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Our application is server side-rendered with an"Islands Architecture".

The general idea of an β€œIslands” architecture is to render HTML pages on the server, and inject placeholders or slots around highly dynamic regions. These placeholders/slots contain the server-rendered HTML output from their corresponding widget. They denote regions that can then be "hydrated" on the client into small self-contained widgets, reusing their server-rendered initial HTML.

The Islands architecture permits us to add pockets of interactivity to the application. A DOM element becomes the root of that particular interactivity, typically rendering a Preact component.

Current JavaScript Approaches​

The current JavaScript approaches described below are:

You can also read more about the Overlaps & Challenges.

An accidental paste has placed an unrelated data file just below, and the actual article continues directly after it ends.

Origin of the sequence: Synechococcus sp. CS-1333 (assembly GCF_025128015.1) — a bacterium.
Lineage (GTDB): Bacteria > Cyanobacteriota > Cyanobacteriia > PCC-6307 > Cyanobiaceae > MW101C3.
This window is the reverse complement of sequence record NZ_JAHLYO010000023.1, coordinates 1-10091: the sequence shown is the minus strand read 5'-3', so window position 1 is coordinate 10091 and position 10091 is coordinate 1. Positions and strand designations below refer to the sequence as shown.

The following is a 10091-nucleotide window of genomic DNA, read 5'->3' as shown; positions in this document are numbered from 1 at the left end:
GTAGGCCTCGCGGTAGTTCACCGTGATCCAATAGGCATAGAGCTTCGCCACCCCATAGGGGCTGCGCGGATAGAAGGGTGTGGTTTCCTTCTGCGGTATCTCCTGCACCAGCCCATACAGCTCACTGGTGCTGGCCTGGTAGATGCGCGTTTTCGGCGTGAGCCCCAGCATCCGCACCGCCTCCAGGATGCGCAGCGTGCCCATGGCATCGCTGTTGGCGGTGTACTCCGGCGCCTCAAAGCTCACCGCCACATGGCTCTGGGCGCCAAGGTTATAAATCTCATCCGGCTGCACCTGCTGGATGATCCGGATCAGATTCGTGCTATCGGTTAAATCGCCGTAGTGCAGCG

With these options, we sometimes need to decide what rendering mechanism to use for the frontend, we advise the usage of:

  • Vanilla JavaScript where we need to do some basic interactivity, e.g. adding an event listener, minimal form validation, etc. The preferred way of incorporating the JavaScript is through pack files.
  • Preact for complex interactivity: search bar, autocomplete, multi-autocomplete, post subscription button, accessible colour picker.


Vanilla JavaScript​

Bootstrapping dropdowns on a blog post page with JavaScript to make them interactive and accessible.


The comment subscription component source is an excellent example of this.

The initial potential component state is loaded, a subscribe button. If the user has not subscribed to comments of a post, the Preact component renders, but the VDOM diff determines there is nothing to do, so the server-side rendered markup remains the same. When a user subscribed to post comments and the page loads, the server-side rendered subscribe button renders, and then the comment subscription component renders the button in the unsubscribe state.